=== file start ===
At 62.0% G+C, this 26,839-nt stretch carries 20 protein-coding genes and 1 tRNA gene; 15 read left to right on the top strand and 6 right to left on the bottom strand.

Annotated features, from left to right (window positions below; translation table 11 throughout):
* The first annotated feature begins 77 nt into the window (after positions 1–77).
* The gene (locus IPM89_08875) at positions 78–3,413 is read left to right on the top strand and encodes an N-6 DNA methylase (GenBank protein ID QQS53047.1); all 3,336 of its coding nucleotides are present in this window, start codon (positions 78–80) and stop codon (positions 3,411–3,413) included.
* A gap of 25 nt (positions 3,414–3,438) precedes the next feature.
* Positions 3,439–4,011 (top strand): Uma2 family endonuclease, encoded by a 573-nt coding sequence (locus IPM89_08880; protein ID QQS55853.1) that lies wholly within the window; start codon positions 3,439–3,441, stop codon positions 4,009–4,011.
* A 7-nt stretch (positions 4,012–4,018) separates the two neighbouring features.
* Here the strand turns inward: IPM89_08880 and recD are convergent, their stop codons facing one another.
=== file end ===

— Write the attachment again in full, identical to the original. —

At 62.0% G+C, this 26,839-nt stretch carries 20 protein-coding genes and 1 tRNA gene; 15 read left to right on the top strand and 6 right to left on the bottom strand.

Annotated features, from left to right (window positions below; translation table 11 throughout):
* The first annotated feature begins 77 nt into the window (after positions 1–77).
* The gene (locus IPM89_08875) at positions 78–3,413 is read left to right on the top strand and encodes an N-6 DNA methylase (GenBank protein ID QQS53047.1); all 3,336 of its coding nucleotides are present in this window, start codon (positions 78–80) and stop codon (positions 3,411–3,413) included.
* A gap of 25 nt (positions 3,414–3,438) precedes the next feature.
* Positions 3,439–4,011 (top strand): Uma2 family endonuclease, encoded by a 573-nt coding sequence (locus IPM89_08880; protein ID QQS55853.1) that lies wholly within the window; start codon positions 3,439–3,441, stop codon positions 4,009–4,011.
* A 7-nt stretch (positions 4,012–4,018) separates the two neighbouring features.
* Here the strand turns inward: IPM89_08880 and recD are convergent, their stop codons facing one another.